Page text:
[20] Inheritance — virtual functions
(Part of C++ FAQ Lite, Copyright © 1991-2000, Marshall Cline, cline@parashift.com)

FAQs in section [20]:

[20.1] What is a "virtual member function"?

From an OO perspective, it is the single most important feature of C++: [6.8], [6.9].

A virtual function allows derived classes to replace the implementation provided by the base class. The compiler makes sure the replacement is always called whenever the object in question is actually of the derived class, even if the object is accessed by a base pointer rather than a derived pointer. This allows algorithms in the base class to be replaced in the derived class, even if users don't know about the derived class.

The derived class can either fully replace ("override") the base class member function, or the derived class can partially replace ("augment") the base class member function. The latter is accomplished by having the derived class member function call the base class member function, if desired.

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[20.2] How can C++ achieve dynamic binding yet also static typing?

When you have a pointer to an object, the object may actually be of a class that is derived from the class of the pointer (e.g., a Vehicle* that is actually pointing to a Car object; this is called "polymorphism"). Thus there are two types: the (static) type of the pointer (Vehicle, in this case), and the (dynamic) type of the pointed-to object (Car, in this case).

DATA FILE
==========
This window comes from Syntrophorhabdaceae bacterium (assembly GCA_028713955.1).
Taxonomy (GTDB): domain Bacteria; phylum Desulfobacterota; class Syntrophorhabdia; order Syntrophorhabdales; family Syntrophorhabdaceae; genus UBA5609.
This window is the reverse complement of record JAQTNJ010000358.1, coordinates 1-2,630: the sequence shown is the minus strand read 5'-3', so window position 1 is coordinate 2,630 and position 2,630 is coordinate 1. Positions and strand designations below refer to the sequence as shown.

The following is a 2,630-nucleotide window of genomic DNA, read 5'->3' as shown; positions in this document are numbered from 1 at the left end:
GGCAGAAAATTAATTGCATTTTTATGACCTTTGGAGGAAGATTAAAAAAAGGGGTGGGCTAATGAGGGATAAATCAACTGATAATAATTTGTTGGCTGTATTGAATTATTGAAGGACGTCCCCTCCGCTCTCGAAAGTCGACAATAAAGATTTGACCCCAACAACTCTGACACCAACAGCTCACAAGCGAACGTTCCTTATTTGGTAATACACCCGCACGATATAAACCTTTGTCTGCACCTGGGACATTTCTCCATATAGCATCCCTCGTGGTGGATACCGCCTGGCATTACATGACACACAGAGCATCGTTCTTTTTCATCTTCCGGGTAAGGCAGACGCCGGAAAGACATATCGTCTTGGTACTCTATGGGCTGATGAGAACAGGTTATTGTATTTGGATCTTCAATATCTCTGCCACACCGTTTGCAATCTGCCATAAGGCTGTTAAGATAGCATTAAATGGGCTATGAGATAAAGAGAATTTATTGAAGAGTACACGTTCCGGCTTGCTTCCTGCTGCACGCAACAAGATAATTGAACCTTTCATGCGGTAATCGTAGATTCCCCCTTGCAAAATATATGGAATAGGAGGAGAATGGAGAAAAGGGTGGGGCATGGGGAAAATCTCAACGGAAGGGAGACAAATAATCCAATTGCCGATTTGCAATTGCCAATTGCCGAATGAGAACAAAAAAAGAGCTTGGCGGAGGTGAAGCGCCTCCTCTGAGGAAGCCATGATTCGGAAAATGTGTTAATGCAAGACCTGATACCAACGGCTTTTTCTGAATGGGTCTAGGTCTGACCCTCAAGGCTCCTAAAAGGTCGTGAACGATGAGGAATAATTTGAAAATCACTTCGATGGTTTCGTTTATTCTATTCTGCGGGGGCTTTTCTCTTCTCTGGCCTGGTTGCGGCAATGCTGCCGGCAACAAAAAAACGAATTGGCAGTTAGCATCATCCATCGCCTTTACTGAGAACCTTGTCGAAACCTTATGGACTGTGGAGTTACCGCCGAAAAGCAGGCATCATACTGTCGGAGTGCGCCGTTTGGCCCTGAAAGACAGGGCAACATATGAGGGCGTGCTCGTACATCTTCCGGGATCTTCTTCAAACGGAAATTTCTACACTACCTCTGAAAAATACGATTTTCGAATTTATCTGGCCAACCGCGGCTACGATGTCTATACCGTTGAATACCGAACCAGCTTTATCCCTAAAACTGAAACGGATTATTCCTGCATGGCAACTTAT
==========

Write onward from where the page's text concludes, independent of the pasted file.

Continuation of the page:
Static typing means that the legality of a member function invocation is checked at the earliest possible moment: by the compiler at compile time. The compiler uses the static type of the pointer to determine whether the member function invocation is legal. If the type of the pointer can handle the member function, certainly the pointed-to object can handle it as well. E.g., if Vehicle has a certain member function, certainly Car also has that member function since Car is a kind-of Vehicle.

Dynamic binding means that the address of the code in a member function invocation is determined at the last possible moment: based on the dynamic type of the object at run time. It is called "dynamic binding" because the binding to the code that actually gets called is accomplished dynamically (at run time). Dynamic binding is a result of virtual functions.

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[20.3] What's the difference between how virtual and non-virtual member functions are called?

Non-virtual member functions are resolved statically. That is, the member function is selected statically (at compile-time) based on the type of the pointer (or reference) to the object.

In contrast, virtual member functions are resolved dynamically (at run-time). That is, the member function is selected dynamically (at run-time) based on the type of the object, not the type of the pointer/reference to that object. This is called "dynamic binding." Most compilers use some variant of the following technique: if the object has one or more virtual functions, the compiler puts a hidden pointer in the object called a "virtual-pointer" or "v-pointer." This v-pointer points to a global table called the "virtual-table" or "v-table."